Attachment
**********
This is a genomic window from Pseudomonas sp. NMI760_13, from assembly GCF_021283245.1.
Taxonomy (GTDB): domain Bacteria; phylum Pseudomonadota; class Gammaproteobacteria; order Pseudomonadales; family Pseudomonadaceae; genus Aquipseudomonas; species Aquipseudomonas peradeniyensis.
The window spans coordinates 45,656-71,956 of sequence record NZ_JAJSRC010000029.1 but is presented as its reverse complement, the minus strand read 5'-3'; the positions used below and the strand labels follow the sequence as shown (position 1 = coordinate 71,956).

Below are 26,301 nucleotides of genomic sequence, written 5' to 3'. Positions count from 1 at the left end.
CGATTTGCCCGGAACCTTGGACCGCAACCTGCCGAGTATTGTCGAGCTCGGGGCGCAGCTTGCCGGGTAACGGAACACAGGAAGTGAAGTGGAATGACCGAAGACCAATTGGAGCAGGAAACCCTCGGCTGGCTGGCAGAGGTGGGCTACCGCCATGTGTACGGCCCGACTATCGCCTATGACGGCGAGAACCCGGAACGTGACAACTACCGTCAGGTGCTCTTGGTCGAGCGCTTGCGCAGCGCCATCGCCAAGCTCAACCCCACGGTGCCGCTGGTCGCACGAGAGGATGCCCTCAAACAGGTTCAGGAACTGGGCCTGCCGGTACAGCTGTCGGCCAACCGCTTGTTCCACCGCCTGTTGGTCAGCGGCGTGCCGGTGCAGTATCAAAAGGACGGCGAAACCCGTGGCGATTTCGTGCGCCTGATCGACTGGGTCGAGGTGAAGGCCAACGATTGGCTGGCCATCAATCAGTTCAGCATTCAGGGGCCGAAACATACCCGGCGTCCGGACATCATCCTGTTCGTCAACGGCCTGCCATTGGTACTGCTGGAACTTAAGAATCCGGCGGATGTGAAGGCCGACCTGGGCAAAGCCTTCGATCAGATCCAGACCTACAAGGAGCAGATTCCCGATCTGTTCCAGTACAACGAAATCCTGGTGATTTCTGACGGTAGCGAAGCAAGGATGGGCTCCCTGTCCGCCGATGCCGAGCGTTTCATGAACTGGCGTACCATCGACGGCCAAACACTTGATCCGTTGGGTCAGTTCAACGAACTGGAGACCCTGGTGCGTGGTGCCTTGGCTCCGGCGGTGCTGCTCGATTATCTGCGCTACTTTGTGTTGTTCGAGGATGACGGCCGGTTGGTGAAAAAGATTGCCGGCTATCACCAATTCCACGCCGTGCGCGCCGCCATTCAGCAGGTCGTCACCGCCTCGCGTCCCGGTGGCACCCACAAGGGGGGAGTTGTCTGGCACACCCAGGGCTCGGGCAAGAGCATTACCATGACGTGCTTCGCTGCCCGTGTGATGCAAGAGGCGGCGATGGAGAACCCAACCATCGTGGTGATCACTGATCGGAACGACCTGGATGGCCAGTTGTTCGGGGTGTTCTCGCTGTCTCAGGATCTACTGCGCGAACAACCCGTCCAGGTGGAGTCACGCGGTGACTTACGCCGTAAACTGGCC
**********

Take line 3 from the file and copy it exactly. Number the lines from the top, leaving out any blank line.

The window spans coordinates 45,656-71,956 of sequence record NZ_JAJSRC010000029.1 but is presented as its reverse complement, the minus strand read 5'-3'; the positions used below and the strand labels follow the sequence as shown (position 1 = coordinate 71,956).